Plan Your Vote
The right to vote for every American citizen was a hard fought, hard won right in this country. Plan to vote and go vote.
The Georgia Secretary of State website provides the My Voter Page for you to Register to Vote and to check your:
- Voter registration status
- Mail-In application and ballot status
- Poll location
- Early voting locations
- Elected Officials Registration information on file with the county office
- Sample ballot for the upcoming election
- Provisional Ballot status
Plan Your Vote Template
My goal is to be able to say "I Voted!" Use this sample Voting Plan Template in Word form to plan your vote.
The video is the "Plan Your Vote" portion of the Sept. 28th meeting, led by Debbie Hillman, Newton County NAACP. Review this video to help you get started.
Voter Education Video
Simone Price, REFORM Alliance volunteer, provides a Voter Education Presentation at our Sept. 28th, EMI Georgia Network Meeting. The video also includes Q&A from attendees. Some of these questions might be the same ones you've been asking. Watch the video and get some answers!
Your Right to Vote
The following information is from When We All Vote:
Over the past decade voter suppression has taken on many new forms and remains a real obstacle today–disportionately impacting both voters of color and youth voters. When We All Vote is committed to the fight for fair and safe elections through supporting efforts to expand access to ballot box including, vote by mail, early in-person voting and online voter registration.
ACLU provides great information on what to do about voter intimidation
Examples of voter intimidation:
• Aggressively questioning voters about their citizenship, criminal record, or other qualifications to vote.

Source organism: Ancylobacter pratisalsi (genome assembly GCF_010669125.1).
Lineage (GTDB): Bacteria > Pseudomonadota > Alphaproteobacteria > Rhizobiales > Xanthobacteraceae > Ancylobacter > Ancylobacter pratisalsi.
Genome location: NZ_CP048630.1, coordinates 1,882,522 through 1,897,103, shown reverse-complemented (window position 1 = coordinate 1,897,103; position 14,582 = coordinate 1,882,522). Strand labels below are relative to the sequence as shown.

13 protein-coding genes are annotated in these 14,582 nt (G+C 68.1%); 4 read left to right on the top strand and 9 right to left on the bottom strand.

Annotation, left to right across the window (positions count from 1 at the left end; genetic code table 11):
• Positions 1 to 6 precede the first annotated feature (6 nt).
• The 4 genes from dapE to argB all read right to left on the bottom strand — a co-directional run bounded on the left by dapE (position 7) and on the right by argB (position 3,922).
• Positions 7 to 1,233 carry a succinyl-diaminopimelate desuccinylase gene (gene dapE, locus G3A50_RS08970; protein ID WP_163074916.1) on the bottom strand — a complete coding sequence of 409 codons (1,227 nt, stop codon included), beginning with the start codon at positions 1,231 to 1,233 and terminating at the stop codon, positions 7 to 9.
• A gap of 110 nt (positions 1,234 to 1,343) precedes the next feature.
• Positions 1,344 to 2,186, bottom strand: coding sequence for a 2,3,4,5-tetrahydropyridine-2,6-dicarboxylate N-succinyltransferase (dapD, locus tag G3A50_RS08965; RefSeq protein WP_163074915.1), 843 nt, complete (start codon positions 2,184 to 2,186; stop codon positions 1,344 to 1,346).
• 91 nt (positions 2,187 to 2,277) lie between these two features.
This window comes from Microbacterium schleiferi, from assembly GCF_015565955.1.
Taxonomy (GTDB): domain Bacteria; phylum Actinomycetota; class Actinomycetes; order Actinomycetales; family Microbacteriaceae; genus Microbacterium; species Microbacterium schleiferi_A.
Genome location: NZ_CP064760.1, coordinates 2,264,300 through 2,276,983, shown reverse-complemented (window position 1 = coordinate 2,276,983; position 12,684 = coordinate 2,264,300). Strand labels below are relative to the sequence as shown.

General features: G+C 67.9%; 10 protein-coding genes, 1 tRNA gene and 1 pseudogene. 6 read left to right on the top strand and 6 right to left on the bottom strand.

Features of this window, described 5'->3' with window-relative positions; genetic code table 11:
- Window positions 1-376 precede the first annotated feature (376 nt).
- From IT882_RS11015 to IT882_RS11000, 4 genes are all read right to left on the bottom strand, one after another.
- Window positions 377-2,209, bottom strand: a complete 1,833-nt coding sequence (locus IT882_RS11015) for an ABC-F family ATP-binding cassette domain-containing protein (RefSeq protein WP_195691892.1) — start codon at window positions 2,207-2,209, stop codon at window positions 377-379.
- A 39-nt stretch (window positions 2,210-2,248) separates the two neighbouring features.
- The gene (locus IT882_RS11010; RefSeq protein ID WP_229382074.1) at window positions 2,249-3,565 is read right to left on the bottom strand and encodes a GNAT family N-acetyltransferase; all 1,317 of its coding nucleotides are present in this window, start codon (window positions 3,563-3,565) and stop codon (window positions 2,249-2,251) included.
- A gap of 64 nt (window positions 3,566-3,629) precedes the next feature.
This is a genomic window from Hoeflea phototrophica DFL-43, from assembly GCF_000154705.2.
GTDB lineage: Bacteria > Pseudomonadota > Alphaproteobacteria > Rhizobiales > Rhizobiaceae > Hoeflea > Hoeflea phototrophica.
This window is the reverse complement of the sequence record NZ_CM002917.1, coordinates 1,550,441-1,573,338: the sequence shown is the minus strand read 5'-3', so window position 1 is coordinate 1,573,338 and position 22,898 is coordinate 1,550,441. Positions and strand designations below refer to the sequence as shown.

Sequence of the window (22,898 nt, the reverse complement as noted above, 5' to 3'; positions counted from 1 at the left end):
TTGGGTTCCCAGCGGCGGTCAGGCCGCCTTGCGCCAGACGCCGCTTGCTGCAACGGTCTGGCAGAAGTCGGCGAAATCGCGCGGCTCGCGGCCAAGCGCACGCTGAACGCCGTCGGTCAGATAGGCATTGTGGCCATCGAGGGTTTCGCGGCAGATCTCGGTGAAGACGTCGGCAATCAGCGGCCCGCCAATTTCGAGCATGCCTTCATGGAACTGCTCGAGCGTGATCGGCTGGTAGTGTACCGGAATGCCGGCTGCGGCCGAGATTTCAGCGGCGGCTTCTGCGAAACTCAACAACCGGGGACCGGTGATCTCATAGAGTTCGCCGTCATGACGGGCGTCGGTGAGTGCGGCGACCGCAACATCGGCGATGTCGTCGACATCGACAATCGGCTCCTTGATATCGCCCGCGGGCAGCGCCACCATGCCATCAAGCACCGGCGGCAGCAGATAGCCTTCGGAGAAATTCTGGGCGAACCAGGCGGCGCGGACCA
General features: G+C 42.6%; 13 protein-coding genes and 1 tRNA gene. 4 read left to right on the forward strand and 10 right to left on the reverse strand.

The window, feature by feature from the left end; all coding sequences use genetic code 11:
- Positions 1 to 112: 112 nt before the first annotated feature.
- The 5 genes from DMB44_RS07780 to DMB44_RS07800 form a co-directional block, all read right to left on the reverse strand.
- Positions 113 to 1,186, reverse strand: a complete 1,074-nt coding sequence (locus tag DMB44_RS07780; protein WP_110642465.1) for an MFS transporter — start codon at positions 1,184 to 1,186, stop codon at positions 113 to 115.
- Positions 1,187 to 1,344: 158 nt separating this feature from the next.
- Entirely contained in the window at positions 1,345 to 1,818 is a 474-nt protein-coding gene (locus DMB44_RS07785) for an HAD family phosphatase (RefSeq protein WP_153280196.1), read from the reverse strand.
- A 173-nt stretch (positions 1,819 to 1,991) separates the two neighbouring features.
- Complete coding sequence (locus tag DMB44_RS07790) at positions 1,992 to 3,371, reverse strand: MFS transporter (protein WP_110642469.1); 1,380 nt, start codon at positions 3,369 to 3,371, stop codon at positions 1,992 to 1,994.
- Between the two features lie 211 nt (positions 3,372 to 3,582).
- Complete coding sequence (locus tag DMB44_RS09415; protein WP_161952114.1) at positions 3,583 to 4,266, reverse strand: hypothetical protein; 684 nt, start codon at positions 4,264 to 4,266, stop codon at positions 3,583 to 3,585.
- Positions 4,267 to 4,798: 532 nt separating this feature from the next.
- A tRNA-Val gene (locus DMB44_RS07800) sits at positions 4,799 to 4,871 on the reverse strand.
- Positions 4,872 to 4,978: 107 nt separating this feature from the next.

• Falsely representing oneself as an elections official.
• Displaying false or misleading signs about voter fraud and related criminal penalties.
• Other forms of harassment, particularly harassment targeting non-English speakers and voters of color.
• Spreading false information about voter requirements.
• You do not need to speak English to vote, in any state.
• You do not need to pass a test to vote, in any state.
• Some states do not require voters to present photo identification.
• It’s illegal to intimidate voters and a federal crime to “intimidate, threaten, [or] coerce … any other person for the purpose of interfering with the right of [that] other person to vote or to vote as he may choose.”
What to do if you experience voter intimidation:
• In many states, you can give a sworn statement to the poll worker that you satisfy the qualifications to vote in your state, and then proceed to cast a ballot.
• Report intimidation to the Election Protection Hotline at 1-866-OUR-VOTE or 1-888-VE-Y-VOTA (en Español).
• Report intimidation to your local election officials. Their offices will be open on Election Day.
Organizations Engaged in Voting and Voting Rights
• ACLU of Georgia
• Asian Americans Advancing Justice
• Black Voters Matter Fund
• Fair Fight Georgia
• Georgia Coalition for the People’s Agenda
• Georgia NAACP
• Latino Community Foundation
• National Action Network Atlanta Chapter
• New Georgia Project
• Voto Latino
• When We All Vote